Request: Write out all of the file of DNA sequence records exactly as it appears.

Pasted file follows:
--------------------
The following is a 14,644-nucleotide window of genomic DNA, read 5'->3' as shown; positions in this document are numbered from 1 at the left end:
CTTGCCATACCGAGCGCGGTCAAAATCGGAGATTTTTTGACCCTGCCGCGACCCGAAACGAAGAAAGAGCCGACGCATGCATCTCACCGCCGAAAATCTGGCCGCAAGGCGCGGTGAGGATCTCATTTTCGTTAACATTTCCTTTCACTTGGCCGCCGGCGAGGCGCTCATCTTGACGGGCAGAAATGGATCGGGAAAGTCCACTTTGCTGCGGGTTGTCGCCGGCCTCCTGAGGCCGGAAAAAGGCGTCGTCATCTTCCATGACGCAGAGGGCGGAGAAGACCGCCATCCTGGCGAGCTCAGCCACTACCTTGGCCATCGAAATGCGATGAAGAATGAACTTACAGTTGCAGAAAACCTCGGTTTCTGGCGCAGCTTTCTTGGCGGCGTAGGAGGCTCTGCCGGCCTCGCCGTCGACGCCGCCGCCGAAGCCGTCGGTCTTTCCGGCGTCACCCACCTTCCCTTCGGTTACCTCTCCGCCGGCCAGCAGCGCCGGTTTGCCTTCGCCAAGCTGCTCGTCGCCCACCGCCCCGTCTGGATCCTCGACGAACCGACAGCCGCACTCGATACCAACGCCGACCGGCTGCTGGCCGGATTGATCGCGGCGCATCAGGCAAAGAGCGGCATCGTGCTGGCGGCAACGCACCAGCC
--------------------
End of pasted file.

The following is a 14,644-nucleotide window of genomic DNA, read 5'->3' as shown; positions in this document are numbered from 1 at the left end:
CTTGCCATACCGAGCGCGGTCAAAATCGGAGATTTTTTGACCCTGCCGCGACCCGAAACGAAGAAAGAGCCGACGCATGCATCTCACCGCCGAAAATCTGGCCGCAAGGCGCGGTGAGGATCTCATTTTCGTTAACATTTCCTTTCACTTGGCCGCCGGCGAGGCGCTCATCTTGACGGGCAGAAATGGATCGGGAAAGTCCACTTTGCTGCGGGTTGTCGCCGGCCTCCTGAGGCCGGAAAAAGGCGTCGTCATCTTCCATGACGCAGAGGGCGGAGAAGACCGCCATCCTGGCGAGCTCAGCCACTACCTTGGCCATCGAAATGCGATGAAGAATGAACTTACAGTTGCAGAAAACCTCGGTTTCTGGCGCAGCTTTCTTGGCGGCGTAGGAGGCTCTGCCGGCCTCGCCGTCGACGCCGCCGCCGAAGCCGTCGGTCTTTCCGGCGTCACCCACCTTCCCTTCGGTTACCTCTCCGCCGGCCAGCAGCGCCGGTTTGCCTTCGCCAAGCTGCTCGTCGCCCACCGCCCCGTCTGGATCCTCGACGAACCGACAGCCGCACTCGATACCAACGCCGACCGGCTGCTGGCCGGATTGATCGCGGCGCATCAGGCAAAGAGCGGCATCGTGCTGGCGGCAACGCACCAGCC